Pilot Programs to Introduce Coding


Introducing Computer Science in the Classroom

Perla Weaver

Pilot Teacher, Computer Science and Software

Engineering, Project Lead the Way

Wyandotte High School

Kansas City Kansas Public Schools

Why Computer Science?

Increasing demand from industry

Decreasing supply of graduates in computing fields

Computational thinking and skills are not inherently taught in the classroom

False perception that by teaching math skills and science we are inherently teaching computing skills

How do you get started?

Introduce short activities: One time events e.g. Hour of Code, Coder Dojos, Hackathons

After school clubs: Teacher-Endorsed,


Get your principal and administration on board.

Aim for curriculum presence.

Explore partnerships: Code.org

Curriculum Options

Project Lead the Way – new Computer Science pathway

College Board – Computer Science Principles


Exploring Computer Science

The beauty and joy of computing


PLTW – Computer Science and

Software Engineering (CSE)

Introductory course

No prior computer science or coding required

Explores four main areas of computing

Graphics and Graphical User Interfaces (GUI)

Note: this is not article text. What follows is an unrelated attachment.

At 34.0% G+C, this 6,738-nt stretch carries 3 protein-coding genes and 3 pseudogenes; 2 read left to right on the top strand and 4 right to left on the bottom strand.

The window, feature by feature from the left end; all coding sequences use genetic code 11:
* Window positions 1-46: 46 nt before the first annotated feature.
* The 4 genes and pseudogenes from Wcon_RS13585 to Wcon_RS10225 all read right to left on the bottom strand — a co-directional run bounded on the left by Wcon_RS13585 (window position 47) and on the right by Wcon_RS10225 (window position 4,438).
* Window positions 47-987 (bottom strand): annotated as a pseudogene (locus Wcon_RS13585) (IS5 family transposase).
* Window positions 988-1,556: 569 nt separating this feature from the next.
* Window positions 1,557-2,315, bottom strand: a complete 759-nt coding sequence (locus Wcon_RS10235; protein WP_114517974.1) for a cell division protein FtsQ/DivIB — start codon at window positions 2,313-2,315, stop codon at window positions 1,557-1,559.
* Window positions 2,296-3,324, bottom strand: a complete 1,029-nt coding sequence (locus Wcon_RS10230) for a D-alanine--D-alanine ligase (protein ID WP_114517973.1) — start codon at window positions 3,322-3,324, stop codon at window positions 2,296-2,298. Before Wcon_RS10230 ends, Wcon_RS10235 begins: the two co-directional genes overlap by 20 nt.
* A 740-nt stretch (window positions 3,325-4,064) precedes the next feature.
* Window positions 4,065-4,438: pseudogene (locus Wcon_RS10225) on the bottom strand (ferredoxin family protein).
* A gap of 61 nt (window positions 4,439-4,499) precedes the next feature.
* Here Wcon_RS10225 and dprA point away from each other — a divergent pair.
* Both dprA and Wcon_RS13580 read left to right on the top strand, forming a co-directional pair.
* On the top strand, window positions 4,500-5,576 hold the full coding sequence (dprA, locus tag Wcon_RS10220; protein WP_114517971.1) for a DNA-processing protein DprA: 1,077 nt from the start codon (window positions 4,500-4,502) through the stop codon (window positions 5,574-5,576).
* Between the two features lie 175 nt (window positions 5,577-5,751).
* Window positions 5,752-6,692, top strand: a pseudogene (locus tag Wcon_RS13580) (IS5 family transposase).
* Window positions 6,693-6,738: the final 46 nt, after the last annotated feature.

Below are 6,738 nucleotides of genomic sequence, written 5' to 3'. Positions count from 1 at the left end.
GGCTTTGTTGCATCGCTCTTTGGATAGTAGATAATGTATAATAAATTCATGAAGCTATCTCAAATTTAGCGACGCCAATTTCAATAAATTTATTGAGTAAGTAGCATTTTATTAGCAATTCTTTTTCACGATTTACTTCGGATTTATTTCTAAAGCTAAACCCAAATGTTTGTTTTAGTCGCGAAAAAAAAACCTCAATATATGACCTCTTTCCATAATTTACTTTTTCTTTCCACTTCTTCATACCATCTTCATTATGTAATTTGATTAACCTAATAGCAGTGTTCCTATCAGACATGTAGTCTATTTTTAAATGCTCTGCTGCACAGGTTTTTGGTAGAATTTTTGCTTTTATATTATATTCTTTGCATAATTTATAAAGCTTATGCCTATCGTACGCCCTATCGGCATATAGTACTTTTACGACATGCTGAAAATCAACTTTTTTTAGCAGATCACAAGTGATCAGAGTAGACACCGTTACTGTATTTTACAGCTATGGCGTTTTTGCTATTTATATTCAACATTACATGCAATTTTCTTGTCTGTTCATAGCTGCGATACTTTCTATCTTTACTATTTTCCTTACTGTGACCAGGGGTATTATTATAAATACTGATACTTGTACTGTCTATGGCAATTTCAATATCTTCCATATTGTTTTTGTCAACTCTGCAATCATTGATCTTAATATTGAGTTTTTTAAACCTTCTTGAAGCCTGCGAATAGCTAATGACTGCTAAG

The Web

Data discovery and Application Invention

Predicting, Understanding, and Communicating with Simulation


Code Exploration

Multiple programming environments: Scratch,

App Inventor, Python, HTML/CSS, and more.

Computational concepts: binary code, abstraction, variables, data structures

Problem solving through computing algorithms

Foster creativity using programming as a tool


More than just Coding

Impact and presence of computing

History and Future of Computing

Social, legal, and ethical issues in computing

Career Paths in Computing

Computing and other fields


“First try” Observations

Curriculum is rigorous and filled with new concepts

Students struggle and succeed

Mastery is not the goal

Goal is understanding through creation, exploration, inquisition.

Curriculum may be best in a year long setting

Concepts need time and practice



Activities are flexible

Students can develop various levels of proficiency

Programming environments and areas of study are varied

Wide opportunity for personal interests

Wide array of applications

Creativity is fun

Students love to see solutions: games, phone apps, animations, web sites.



Similar performance among ethnic groups


Higher engagement in class

More questions – less afraid to say “I don’t know”

Higher rate of project completion

Slightly lower complexity of projects


Professional Development

PLTW provides PD as part of their standard summer training

Teachers do not need to be programmers or computer experts

Many sources of materials, lessons, ideas

Many sources for self-paced learning